Is Secretary of the Interior Ryan Zinke about to say sayonara to Indian Country?
The current understanding of ‘hate groups’ excludes those who undermine tribal rights and sovereignty.
The two candidates that will vie for presidency of one of the largest tribes in the nation come from opposite ends of the spectrum.
A controversial county sheriff who was convicted of racial profiling plans to take his case to the Supreme Court.
Secretary of the Interior Ryan Zinke is protecting one area of Montana as the Blackfeet Nation calls on him to protect another.
Two lawmakers in Nebraska are working to address the crisis of missing and murdered Native women.


#NativeVote18

A record number of Native Americans, including Native women, are seeking seats in the U.S. Congress. Here are the active candidates.

A Kansas Republican unleashed a racist, homophobic attack on Sharice Davids, a Democrat running for U.S. Congress.

A federal judge struck down the Indian Child Welfare Act of 1978 as unconstitutional.

New research offers clues to stop the spread of organized hate groups in the United States.

A new report reveals that chronic understaffing at the Indian Health Service denies patients quality care.

Women who complained about the way they were treated at the National Congress of American Indians often found they weren't believed.

Opposition in Indian Country wasn't enough to derail President Trump's controversial nominee to the Supreme Court.

The leader of the Crow Tribe is vowing to pay back any misspent federal funds after yet another audit uncovered problems on the reservation.

A federal judge's decision to strike down the Indian Child Welfare Act continues to draw strong reactions.

A #MeToo scandal at the nation's largest and oldest inter-tribal advocacy organization is threatening another high-ranking staffer.

Tribes are preparing for a big battle after a federal judge struck down the Indian Child Welfare Act in a case many believe is headed to the Supreme Court.

The Inter-American Commission on Human Rights will be taking a closer look at violence against Native women.

Tribes have finally been given access to the Trump administration's Dakota Access Pipeline decision but Indian Country is still being kept in the dark.

Three Native women are seeking seats in the U.S. Congress. This might be the year for all of them.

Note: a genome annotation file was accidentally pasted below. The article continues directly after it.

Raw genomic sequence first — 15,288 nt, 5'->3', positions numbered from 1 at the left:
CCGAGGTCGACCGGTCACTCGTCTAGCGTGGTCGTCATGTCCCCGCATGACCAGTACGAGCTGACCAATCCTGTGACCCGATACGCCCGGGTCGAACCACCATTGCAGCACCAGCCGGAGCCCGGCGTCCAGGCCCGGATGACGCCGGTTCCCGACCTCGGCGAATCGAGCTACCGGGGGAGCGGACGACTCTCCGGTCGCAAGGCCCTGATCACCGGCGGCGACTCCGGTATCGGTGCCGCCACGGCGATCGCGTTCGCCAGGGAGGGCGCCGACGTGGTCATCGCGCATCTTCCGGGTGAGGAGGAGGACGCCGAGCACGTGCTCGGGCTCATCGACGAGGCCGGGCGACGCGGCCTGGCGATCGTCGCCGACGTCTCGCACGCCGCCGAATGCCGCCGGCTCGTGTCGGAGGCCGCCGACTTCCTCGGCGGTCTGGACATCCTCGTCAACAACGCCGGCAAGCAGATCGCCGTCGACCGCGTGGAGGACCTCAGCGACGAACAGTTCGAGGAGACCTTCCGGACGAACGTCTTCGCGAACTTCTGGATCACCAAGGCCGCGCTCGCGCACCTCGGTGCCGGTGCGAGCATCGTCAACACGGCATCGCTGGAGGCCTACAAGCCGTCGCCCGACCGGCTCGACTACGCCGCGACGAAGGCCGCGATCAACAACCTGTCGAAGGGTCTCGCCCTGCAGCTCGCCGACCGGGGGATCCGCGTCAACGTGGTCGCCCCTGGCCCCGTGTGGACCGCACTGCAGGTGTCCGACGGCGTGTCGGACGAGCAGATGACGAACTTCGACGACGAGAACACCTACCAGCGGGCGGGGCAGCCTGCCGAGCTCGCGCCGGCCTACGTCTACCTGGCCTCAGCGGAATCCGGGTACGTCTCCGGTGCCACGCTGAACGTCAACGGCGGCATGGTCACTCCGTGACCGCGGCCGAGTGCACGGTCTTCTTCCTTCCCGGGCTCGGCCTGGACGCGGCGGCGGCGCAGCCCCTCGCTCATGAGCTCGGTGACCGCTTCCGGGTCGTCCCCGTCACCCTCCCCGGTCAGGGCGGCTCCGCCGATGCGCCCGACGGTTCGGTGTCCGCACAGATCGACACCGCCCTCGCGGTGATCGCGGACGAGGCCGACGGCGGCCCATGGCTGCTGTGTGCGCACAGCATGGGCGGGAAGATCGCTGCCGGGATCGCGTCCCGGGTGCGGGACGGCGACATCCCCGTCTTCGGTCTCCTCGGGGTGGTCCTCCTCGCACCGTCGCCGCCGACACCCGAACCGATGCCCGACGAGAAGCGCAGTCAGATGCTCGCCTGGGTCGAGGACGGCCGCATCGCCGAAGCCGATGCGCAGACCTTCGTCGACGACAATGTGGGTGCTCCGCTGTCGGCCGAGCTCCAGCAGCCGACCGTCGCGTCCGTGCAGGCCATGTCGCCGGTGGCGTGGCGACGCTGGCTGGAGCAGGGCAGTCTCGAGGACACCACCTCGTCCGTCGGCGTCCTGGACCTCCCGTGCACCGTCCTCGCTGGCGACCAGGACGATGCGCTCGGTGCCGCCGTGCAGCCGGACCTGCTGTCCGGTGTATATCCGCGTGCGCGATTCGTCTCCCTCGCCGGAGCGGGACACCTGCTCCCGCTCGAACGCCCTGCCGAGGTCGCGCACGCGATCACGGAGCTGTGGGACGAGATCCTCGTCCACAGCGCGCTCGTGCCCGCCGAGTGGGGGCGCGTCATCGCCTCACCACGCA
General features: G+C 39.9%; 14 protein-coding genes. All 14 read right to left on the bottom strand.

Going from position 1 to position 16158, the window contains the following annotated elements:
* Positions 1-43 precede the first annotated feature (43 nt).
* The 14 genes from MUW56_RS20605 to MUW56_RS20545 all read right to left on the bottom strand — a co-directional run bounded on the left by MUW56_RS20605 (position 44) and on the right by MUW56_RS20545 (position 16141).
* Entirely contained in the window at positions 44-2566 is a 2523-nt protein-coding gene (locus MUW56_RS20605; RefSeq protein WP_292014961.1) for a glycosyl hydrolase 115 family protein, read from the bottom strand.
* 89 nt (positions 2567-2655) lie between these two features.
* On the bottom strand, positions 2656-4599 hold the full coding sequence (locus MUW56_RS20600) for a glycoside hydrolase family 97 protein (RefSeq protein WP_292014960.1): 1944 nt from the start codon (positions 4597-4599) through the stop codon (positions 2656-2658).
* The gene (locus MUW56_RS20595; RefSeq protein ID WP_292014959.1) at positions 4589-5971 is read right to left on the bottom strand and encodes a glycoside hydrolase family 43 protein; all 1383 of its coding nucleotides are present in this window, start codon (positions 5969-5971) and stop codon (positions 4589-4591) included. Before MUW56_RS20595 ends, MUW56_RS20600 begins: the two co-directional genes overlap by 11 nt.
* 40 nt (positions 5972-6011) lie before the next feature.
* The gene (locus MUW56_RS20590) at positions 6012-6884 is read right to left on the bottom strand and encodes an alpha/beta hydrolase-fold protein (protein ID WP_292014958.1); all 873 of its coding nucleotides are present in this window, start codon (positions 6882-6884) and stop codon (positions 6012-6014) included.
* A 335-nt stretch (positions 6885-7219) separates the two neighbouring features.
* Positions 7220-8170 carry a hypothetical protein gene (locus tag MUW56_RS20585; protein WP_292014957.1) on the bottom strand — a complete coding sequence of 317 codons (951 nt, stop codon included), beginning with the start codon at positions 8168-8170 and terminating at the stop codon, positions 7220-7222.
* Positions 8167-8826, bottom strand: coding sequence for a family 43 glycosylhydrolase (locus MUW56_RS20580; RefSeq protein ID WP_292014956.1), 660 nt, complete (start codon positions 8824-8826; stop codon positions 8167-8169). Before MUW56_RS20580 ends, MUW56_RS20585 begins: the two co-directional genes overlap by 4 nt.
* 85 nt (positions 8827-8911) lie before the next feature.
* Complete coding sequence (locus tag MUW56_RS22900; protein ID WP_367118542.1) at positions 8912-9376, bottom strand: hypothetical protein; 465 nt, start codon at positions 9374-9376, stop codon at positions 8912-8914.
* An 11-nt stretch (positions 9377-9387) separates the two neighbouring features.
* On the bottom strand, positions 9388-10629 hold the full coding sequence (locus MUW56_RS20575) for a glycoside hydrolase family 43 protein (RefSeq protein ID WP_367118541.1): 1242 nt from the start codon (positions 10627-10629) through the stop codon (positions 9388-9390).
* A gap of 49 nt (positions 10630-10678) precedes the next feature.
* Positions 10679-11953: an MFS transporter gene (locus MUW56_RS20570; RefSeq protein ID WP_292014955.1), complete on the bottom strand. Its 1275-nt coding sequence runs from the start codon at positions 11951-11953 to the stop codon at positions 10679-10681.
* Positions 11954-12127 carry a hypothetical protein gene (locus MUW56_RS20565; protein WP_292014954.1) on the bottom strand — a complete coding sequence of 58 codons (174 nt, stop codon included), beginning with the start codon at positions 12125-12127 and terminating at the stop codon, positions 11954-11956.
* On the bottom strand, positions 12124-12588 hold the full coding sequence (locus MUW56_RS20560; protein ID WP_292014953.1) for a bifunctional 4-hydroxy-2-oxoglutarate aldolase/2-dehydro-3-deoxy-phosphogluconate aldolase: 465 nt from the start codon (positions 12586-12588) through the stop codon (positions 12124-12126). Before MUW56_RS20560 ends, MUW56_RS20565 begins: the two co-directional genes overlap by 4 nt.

Republicans in the Senate are moving forward with a final vote on Brett Kavanaugh after receiving the results of an FBI investigation.

The Department of Homeland Security was not fully prepared to enforce the Trump administration’s 'zero-tolerance' immigration policy or handle its consequences.

John Dossett is no longer employed at the nation's largest and oldest inter-tribal advocacy organization after being accused of sexual harassment.

The Indian Child Welfare Act remains under attack across the nation but tribes in one state are working to ensure they have a voice.

Native voters have filed an emergency appeal with the Supreme Court after losing a case affecting their rights in North Dakota.

A citizen of the Cherokee Nation is hoping to become Oklahoma's first Native American governor and already has the endorsement of a key Republican.

Paul Gosar is running for re-election in Arizona but six of his brothers and sisters are endorsing his rival.

The Crow Tribe is accused of misusing and mismanaging $12.8 million in federal funds.

The Trump administration is more than happy to promote drug busts in Indian Country but one tribe is striking back.

The Trump administration announced more than $70 million in school safety grants but fewer than five went to Indian Country.

A federal judge just got around to ruling on an Obama-era restructuring of the Bureau of Indian Education.

There are at least 20 congressional districts where the Native Vote tops one percent of potential voters.

The Supreme Court has let stand an Obama-era moratorium on new uranium mines on about 1 million acres around the Grand Canyon.

A Navajo Nation water settlement, a bill to repeal a paternalistic federal policy and broadband in Indian County are on the agenda on Capitol Hill.

The U.S. Supreme Court is back in session as Indian Country awaits the fate of controversial nominee Brett Kavanaugh.

The Supreme Court's Carcieri ruling has created an unfair, immoral obstacle to many tribes.

Protesters outside of a heated Senate hearing seemed to have already made up their minds about Brett Kavanaugh, the Supreme Court nominee accused of sexual assault.